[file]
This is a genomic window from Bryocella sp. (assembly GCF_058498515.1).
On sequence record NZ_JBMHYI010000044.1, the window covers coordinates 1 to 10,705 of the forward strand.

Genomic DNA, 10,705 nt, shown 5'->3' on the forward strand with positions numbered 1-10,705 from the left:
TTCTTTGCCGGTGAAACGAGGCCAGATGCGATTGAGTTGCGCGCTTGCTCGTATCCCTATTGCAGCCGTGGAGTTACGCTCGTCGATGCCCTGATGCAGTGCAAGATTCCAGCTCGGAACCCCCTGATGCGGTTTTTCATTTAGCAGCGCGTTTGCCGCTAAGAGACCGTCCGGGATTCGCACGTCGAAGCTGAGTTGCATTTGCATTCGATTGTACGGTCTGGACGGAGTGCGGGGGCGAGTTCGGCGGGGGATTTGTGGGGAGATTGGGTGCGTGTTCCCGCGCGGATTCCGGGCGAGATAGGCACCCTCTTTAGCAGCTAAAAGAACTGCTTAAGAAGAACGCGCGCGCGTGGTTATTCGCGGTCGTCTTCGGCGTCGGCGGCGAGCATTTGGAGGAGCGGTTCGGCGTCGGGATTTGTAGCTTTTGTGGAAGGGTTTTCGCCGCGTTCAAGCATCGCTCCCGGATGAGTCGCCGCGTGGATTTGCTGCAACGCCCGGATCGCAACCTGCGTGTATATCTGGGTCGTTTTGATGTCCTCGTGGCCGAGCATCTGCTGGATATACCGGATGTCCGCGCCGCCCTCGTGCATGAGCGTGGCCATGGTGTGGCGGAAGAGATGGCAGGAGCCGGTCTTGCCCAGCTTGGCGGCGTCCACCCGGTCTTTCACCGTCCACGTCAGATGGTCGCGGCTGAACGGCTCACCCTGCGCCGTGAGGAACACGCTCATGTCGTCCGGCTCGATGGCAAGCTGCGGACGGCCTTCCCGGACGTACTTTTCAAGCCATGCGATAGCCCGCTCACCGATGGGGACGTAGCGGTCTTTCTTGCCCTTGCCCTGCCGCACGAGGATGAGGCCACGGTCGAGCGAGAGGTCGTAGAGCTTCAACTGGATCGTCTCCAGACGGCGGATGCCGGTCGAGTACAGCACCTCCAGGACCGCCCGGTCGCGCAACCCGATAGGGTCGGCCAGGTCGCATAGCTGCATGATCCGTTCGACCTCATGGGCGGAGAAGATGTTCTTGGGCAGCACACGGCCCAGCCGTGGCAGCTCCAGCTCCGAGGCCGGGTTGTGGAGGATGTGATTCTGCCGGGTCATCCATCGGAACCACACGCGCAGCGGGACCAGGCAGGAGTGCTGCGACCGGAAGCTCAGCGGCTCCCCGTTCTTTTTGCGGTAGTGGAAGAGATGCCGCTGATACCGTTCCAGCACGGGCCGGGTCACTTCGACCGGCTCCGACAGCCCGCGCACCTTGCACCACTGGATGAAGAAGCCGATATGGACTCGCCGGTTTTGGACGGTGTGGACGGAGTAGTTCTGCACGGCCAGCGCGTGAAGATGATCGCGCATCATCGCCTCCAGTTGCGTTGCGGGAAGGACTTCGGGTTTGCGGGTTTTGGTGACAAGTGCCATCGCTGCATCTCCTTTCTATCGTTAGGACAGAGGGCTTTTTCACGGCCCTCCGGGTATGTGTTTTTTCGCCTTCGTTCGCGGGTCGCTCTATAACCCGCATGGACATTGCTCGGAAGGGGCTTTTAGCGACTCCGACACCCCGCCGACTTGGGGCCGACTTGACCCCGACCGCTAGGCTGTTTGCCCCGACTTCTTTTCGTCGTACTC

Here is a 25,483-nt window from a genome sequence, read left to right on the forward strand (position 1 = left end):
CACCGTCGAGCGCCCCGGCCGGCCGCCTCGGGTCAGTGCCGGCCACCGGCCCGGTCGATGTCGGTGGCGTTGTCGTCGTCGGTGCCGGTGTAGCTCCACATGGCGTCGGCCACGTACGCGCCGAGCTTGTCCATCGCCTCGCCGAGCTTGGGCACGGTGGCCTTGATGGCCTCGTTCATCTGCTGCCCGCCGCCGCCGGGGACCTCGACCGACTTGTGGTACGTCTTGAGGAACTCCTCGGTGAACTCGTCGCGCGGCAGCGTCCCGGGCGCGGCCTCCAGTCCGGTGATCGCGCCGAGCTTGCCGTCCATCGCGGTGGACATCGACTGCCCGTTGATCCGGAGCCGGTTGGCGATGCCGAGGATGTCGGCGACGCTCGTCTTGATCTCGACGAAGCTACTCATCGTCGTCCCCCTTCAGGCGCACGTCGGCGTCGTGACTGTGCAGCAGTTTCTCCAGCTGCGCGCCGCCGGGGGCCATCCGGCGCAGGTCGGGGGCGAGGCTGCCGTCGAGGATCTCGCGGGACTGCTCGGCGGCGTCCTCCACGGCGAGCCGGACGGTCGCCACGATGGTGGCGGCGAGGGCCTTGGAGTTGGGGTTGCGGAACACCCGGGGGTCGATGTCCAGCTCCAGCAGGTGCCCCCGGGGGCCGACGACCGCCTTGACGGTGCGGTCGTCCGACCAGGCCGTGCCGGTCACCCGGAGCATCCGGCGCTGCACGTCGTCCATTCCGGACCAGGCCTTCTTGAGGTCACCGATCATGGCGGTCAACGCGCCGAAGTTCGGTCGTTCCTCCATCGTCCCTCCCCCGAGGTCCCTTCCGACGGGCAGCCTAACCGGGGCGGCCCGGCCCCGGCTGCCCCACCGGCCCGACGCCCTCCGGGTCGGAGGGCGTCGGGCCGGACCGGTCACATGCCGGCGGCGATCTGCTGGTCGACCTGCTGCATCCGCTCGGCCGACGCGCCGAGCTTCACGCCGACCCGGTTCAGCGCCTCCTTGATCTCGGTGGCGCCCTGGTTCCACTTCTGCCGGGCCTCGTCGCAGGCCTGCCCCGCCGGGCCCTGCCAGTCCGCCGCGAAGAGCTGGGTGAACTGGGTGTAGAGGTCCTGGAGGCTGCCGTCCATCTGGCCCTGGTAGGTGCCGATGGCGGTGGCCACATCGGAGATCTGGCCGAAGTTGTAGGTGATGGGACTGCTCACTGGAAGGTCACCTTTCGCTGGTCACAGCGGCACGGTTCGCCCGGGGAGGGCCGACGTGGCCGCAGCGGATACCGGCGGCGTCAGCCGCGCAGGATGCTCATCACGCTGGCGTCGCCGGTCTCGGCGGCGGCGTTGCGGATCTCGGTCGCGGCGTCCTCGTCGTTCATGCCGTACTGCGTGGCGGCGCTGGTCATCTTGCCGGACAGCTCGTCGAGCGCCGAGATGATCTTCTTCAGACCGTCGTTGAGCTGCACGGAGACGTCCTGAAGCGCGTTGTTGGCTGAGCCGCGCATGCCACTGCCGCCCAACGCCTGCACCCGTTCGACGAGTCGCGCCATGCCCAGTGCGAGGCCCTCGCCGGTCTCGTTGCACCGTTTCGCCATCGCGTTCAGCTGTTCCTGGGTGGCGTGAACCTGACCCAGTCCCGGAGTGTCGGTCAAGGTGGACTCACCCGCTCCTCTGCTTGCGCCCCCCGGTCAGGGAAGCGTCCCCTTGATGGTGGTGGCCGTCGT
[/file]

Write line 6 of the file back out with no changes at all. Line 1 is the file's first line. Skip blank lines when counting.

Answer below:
CACCGTCGAGCGCCCCGGCCGGCCGCCTCGGGTCAGTGCCGGCCACCGGCCCGGTCGATGTCGGTGGCGTTGTCGTCGTCGGTGCCGGTGTAGCTCCACATGGCGTCGGCCACGTACGCGCCGAGCTTGTCCATCGCCTCGCCGAGCTTGGGCACGGTGGCCTTGATGGCCTCGTTCATCTGCTGCCCGCCGCCGCCGGGGACCTCGACCGACTTGTGGTACGTCTTGAGGAACTCCTCGGTGAACTCGTCGCGCGGCAGCGTCCCGGGCGCGGCCTCCAGTCCGGTGATCGCGCCGAGCTTGCCGTCCATCGCGGTGGACATCGACTGCCCGTTGATCCGGAGCCGGTTGGCGATGCCGAGGATGTCGGCGACGCTCGTCTTGATCTCGACGAAGCTACTCATCGTCGTCCCCCTTCAGGCGCACGTCGGCGTCGTGACTGTGCAGCAGTTTCTCCAGCTGCGCGCCGCCGGGGGCCATCCGGCGCAGGTCGGGGGCGAGGCTGCCGTCGAGGATCTCGCGGGACTGCTCGGCGGCGTCCTCCACGGCGAGCCGGACGGTCGCCACGATGGTGGCGGCGAGGGCCTTGGAGTTGGGGTTGCGGAACACCCGGGGGTCGATGTCCAGCTCCAGCAGGTGCCCCCGGGGGCCGACGACCGCCTTGACGGTGCGGTCGTCCGACCAGGCCGTGCCGGTCACCCGGAGCATCCGGCGCTGCACGTCGTCCATTCCGGACCAGGCCTTCTTGAGGTCACCGATCATGGCGGTCAACGCGCCGAAGTTCGGTCGTTCCTCCATCGTCCCTCCCCCGAGGTCCCTTCCGACGGGCAGCCTAACCGGGGCGGCCCGGCCCCGGCTGCCCCACCGGCCCGACGCCCTCCGGGTCGGAGGGCGTCGGGCCGGACCGGTCACATGCCGGCGGCGATCTGCTGGTCGACCTGCTGCATCCGCTCGGCCGACGCGCCGAGCTTCACGCCGACCCGGTTCAGCGCCTCCTTGATCTCGGTGGCGCCCTGGTTCCACTTCTGCCGGGCCTCGTCGCAGGCCTGCCCCGCCGGGCCCTGCCAGTCCGCCGCGAAGAGCTGGGTGAACTGGGTGTAGAGGTCCTGGAGGCTGCCGTCCATCTGGCCCTGGTAGGTGCCGATGGCGGTGGCCACATCGGAGATCTGGCCGAAGTTGTAGGTGATGGGACTGCTCACTGGAAGGTCACCTTTCGCTGGTCACAGCGGCACGGTTCGCCCGGGGAGGGCCGACGTGGCCGCAGCGGATACCGGCGGCGTCAGCCGCGCAGGATGCTCATCACGCTGGCGTCGCCGGTCTCGGCGGCGGCGTTGCGGATCTCGGTCGCGGCGTCCTCGTCGTTCATGCCGTACTGCGTGGCGGCGCTGGTCATCTTGCCGGACAGCTCGTCGAGCGCCGAGATGATCTTCTTCAGACCGTCGTTGAGCTGCACGGAGACGTCCTGAAGCGCGTTGTTGGCTGAGCCGCGCATGCCACTGCCGCCCAACGCCTGCACCCGTTCGACGAGTCGCGCCATGCCCAGTGCGAGGCCCTCGCCGGTCTCGTTGCACCGTTTCGCCATCGCGTTCAGCTGTTCCTGGGTGGCGTGAACCTGACCCAGTCCCGGAGTGTCGGTCAAGGTGGACTCACCCGCTCCTCTGCTTGCGCCCCCCGGTCAGGGAAGCGTCCCCTTGATGGTGGTGGCCGTCGT